Wrong, wrong, and wrong. This tells Americans and the world that our loyalty is for sale. If you spend enough money, you can get away with murder. It wasn’t the President’s intention to deliver such a message, but that’s exactly how it came out. The consummate salesman saw it as a benefit to include in his message as if this was a value proposition. It should have gone unsaid.

A little punishment

President Responds to Saudi Arabia 3

This part of the message says, “we did something.” It wasn’t much, but at least there’s some action being taken against those directly responsible. However, it should have been noted that this is the initial response and as the investigation continues it’s very likely we will deliver harsher punishment to others responsible. He couldn’t say that, though, because we won’t deliver any more punishment. We won’t investigate further. As far as the White House is concerned, this is done. Mohammed bin Salman isn’t getting his hand slapped, let alone any actual punishment for his evil actions.

Classic Trump

President Responds to Saudi Arabia 4

This paragraph tells us either the President wrote the statement himself or someone is excellent at mimicking him. It’s classic Trump in style and function. Say something bad about the victim but temper it by saying the victim’s affiliations had nothing to do with his decision. Then acknowledge the possibility that MBS was involved; “maybe he did and maybe he didn’t!”

He did. Despite weak protestations from the Kingdom, every piece of evidence and every action the Saudis took all point unquestionably towards MBS.

The close

President Responds to Saudi Arabia 6

The last two paragraphs were for his base. They’re intended to justify the decision and remind his supporters that he’s doing this because it’s in the best interests of the United States. It’s his closing of the sales pitch and it will work on most Republicans who embrace him.

For me, this is all a bunch of nonsense. It’s a smokescreen to keep us from seeing the reality of the situation, which can be summed up in one paragraph:

A decent ally that does lots of business with America just got a free pass because the man responsible happens to be very friendly to the administration. We are abandoning our values in the same way President Obama did on numerous occasions with his foreign policy. The message to the world is that our silence on human rights issues is for sale.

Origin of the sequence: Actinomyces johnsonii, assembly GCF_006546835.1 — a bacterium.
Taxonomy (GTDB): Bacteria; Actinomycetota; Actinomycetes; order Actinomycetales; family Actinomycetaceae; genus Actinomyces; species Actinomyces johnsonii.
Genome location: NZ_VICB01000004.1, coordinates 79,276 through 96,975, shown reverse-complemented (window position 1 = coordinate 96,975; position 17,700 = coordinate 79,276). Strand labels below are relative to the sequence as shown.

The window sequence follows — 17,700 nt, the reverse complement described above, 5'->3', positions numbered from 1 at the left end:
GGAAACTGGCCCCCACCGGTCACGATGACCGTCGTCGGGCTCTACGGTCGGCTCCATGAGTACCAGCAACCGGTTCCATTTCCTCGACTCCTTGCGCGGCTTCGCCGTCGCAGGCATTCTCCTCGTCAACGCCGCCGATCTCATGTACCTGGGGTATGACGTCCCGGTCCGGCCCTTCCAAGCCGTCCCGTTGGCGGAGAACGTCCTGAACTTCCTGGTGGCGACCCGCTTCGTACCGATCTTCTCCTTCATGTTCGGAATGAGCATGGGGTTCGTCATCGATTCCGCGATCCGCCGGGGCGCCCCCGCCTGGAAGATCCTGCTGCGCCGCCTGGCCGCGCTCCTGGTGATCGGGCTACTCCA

The message should have been, “We will punish MBS for murdering Jamal Khashoggi, but we will not let this bolster Iran’s foothold in the Middle East.” Instead, the message was, “It is what it is, but we need the business.” Very sad.

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Entertainment and Sports

Amazon’s Homecoming shows Sam Esmail may be the best writer-director on television

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Amazons Homecoming shows Sam Esmail may be the best writer-director on television

Fans of Mr. Robot can point to many things they love about the show. The original storyline, impeccable acting, sharp direction, and stunning twists make it fun throughout its first three seasons. But it’s with Homecoming, the Julia Roberts series on Amazon, that creator-writer-director Sam Esmail shows he’s more than just a guy with cool story ideas.

Don’t worry. No spoilers.

Before we get into Esmail, let’s get the cast out of the way. Roberts, Stephan James, Bobby Cannavale, and Shea Whigham are all perfectly cast in their roles. That’s rare for television; even Mr. Robot had a few casting miscues, but Rami Malek made up for those. In Homecoming, it’s hard to imagine anyone doing better at playing the four major characters.

Now, onto Esmail. This psychological drama is set in two different time periods that Esmail frames perfectly, literally. He shoots the past in widescreen and the present in a square frame. If anyone has ever used this clever differentiating device, that’s news to me.

But beyond his trademark camera cleverness that leans heavily on visual storytelling, Esmail does something extraordinary. He makes a somewhat interesting story premise absolutely enthralling. With Mr. Robot, it’s easy to get engulfed by the story because it’s huge. There are worldwide implications to every machination of multiple good guys and bad guys. The premise is easy to play with, and while Esmail made it his own and told the story brilliantly, the sheer magnitude of the stakes are enough to keep people interested.

With Homecoming, there aren’t insanely talented hackers taking on the biggest corporation in the world with vast criminal organizations intermingled into the plot. Instead, we have a waitress, a low-level government pencil pusher, a creepy mid-level executive, and a soldier. Esmail takes this humble premise and somehow keeps us immersed in intrigue. I can’t say much more without spoiling it, so I won’t.

Season two is already green-lit. We don’t know how well the first season did since Amazon doesn’t report viewing numbers, but the critical response has been strong, scoring a 99% on Rotten Tomatoes. Reports indicate we can expect the next installment in fall, 2019.

One note to those who will watch it – pay attention to the visual mastery. Small screen directors often overlook the nuance of the visual components of their work, but Esmail lives in the nuances. His mastery over shot selection, lighting, and a Fincheresque control of camera movements had me rewinding several scenes in order to absorb it all.

We are seeing the early stages of what could end up being a tremendous directing career. I can’t wait to see Homecoming and Mr. Robot carry on, but I’m even more excited about any new projects Esmail brings to the small screen.